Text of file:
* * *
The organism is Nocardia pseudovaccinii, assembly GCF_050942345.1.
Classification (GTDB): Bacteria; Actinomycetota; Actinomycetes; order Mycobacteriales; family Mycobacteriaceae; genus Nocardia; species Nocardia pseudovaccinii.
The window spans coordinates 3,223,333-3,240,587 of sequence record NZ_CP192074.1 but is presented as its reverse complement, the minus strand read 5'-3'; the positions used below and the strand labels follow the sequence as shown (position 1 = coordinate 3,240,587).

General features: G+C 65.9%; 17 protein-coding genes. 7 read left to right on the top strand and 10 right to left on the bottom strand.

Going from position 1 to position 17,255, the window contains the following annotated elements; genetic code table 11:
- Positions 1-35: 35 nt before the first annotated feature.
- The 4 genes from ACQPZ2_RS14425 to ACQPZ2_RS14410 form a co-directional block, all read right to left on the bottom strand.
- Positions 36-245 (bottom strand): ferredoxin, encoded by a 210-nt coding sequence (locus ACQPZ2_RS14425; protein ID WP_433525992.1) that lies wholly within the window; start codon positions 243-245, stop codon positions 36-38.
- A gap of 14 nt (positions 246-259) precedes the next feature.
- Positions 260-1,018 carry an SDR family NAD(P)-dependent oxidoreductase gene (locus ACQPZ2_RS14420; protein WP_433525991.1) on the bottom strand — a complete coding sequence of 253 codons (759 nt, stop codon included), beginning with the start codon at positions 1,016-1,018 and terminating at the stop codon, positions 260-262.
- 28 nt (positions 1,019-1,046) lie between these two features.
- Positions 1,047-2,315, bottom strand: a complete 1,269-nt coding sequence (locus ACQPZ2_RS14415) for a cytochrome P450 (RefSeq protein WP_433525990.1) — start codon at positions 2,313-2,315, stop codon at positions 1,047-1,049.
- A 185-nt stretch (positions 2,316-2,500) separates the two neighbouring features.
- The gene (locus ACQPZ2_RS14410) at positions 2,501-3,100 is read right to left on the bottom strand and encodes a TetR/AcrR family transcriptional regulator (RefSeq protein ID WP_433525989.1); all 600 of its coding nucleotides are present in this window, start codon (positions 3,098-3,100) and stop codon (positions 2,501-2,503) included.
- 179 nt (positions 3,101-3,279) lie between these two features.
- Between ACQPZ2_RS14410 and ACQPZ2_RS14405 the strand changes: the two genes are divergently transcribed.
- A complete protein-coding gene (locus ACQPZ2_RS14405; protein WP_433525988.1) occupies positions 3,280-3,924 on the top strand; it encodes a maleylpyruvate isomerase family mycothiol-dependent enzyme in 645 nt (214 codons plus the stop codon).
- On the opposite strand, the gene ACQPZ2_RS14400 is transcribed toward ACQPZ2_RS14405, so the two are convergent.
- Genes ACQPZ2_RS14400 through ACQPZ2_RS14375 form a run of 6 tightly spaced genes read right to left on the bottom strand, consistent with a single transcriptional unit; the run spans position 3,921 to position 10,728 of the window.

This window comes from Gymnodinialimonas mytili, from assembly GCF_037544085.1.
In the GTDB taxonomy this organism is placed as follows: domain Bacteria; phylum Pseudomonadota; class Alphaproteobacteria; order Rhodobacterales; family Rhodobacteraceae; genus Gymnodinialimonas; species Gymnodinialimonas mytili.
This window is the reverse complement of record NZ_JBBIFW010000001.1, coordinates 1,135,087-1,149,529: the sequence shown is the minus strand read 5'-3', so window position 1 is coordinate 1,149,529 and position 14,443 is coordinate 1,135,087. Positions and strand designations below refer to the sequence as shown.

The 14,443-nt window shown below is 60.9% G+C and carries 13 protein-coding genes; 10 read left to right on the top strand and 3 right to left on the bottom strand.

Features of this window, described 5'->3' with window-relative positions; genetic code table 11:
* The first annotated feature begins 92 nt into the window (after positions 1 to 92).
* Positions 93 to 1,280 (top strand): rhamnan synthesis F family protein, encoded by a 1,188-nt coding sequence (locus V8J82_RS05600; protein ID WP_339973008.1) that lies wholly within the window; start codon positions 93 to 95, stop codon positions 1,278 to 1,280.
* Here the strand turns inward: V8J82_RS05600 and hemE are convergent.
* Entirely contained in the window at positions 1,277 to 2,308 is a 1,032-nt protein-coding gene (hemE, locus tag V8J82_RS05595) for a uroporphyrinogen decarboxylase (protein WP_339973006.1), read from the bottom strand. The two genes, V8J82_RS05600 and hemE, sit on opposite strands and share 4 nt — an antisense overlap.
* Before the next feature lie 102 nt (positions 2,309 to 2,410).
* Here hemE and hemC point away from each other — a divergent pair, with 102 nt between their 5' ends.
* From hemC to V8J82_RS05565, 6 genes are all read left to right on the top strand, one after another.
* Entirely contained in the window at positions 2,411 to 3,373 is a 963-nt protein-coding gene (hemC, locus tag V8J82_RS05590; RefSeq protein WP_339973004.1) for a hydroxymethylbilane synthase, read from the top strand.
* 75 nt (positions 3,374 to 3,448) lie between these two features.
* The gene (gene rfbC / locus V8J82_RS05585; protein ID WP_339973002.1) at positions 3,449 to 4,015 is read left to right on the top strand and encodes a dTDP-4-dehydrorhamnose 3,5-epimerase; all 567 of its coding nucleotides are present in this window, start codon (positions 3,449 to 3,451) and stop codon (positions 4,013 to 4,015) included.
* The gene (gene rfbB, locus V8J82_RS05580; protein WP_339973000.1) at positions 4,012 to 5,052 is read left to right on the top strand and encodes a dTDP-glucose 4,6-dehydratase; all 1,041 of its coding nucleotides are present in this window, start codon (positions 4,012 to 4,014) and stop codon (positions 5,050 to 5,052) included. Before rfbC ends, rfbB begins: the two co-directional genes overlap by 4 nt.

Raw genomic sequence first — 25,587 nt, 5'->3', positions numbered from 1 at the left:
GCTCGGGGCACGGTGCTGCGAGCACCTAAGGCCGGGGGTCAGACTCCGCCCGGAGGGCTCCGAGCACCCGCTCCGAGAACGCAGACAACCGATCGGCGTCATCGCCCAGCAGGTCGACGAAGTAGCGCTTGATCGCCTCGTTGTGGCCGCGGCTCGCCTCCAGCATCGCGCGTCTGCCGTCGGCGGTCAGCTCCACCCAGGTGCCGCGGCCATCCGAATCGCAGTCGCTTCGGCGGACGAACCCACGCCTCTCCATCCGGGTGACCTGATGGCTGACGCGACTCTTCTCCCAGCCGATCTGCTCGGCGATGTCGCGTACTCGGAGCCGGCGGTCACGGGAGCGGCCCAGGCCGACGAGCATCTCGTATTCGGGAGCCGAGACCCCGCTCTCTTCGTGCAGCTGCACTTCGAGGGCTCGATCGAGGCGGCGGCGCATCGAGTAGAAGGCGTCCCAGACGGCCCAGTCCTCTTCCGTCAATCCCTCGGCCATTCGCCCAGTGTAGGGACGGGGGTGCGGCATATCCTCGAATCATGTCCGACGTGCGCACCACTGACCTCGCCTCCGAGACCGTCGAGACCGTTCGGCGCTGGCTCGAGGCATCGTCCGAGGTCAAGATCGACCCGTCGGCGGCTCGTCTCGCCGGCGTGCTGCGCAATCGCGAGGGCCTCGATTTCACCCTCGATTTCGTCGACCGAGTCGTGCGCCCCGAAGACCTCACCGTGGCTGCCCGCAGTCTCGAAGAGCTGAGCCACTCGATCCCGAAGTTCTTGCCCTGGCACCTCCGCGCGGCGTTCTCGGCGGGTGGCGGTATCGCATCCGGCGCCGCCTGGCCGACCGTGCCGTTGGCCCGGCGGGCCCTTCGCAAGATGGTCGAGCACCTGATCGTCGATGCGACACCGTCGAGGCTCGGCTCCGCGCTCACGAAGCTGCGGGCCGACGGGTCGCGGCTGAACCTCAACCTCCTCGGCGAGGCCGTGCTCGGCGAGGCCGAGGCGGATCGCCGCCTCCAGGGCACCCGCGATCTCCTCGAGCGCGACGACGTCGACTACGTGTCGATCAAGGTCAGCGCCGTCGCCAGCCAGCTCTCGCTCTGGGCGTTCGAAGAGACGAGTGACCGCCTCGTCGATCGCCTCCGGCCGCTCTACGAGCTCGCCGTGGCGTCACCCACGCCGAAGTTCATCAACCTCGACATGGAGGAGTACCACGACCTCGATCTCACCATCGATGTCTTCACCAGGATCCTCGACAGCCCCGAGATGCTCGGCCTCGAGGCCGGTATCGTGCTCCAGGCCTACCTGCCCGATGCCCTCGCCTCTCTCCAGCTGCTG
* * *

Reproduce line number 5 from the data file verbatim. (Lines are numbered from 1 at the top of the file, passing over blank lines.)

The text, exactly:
Going from position 1 to position 17,255, the window contains the following annotated elements; genetic code table 11: